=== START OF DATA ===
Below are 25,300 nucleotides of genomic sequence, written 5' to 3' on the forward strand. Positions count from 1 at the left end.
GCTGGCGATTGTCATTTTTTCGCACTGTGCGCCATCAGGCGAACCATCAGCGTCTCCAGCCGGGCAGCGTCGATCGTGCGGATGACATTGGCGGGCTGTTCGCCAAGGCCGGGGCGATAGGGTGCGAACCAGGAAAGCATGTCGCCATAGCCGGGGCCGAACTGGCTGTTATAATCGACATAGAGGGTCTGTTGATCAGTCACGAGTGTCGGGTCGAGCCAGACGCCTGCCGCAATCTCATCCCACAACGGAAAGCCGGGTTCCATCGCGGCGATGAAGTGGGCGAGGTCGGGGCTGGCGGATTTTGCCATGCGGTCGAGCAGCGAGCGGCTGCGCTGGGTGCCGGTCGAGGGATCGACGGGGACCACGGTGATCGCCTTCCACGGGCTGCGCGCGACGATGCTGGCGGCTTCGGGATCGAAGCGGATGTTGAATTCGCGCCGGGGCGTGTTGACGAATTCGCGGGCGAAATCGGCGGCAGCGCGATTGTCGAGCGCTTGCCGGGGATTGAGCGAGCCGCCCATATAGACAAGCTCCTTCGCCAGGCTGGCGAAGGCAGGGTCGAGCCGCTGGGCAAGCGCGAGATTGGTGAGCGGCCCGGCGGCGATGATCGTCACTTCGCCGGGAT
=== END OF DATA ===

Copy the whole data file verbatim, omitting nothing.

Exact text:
Below are 25,300 nucleotides of genomic sequence, written 5' to 3' on the forward strand. Positions count from 1 at the left end.
GCTGGCGATTGTCATTTTTTCGCACTGTGCGCCATCAGGCGAACCATCAGCGTCTCCAGCCGGGCAGCGTCGATCGTGCGGATGACATTGGCGGGCTGTTCGCCAAGGCCGGGGCGATAGGGTGCGAACCAGGAAAGCATGTCGCCATAGCCGGGGCCGAACTGGCTGTTATAATCGACATAGAGGGTCTGTTGATCAGTCACGAGTGTCGGGTCGAGCCAGACGCCTGCCGCAATCTCATCCCACAACGGAAAGCCGGGTTCCATCGCGGCGATGAAGTGGGCGAGGTCGGGGCTGGCGGATTTTGCCATGCGGTCGAGCAGCGAGCGGCTGCGCTGGGTGCCGGTCGAGGGATCGACGGGGACCACGGTGATCGCCTTCCACGGGCTGCGCGCGACGATGCTGGCGGCTTCGGGATCGAAGCGGATGTTGAATTCGCGCCGGGGCGTGTTGACGAATTCGCGGGCGAAATCGGCGGCAGCGCGATTGTCGAGCGCTTGCCGGGGATTGAGCGAGCCGCCCATATAGACAAGCTCCTTCGCCAGGCTGGCGAAGGCAGGGTCGAGCCGCTGGGCAAGCGCGAGATTGGTGAGCGGCCCGGCGGCGATGATCGTCACTTCGCCGGGAT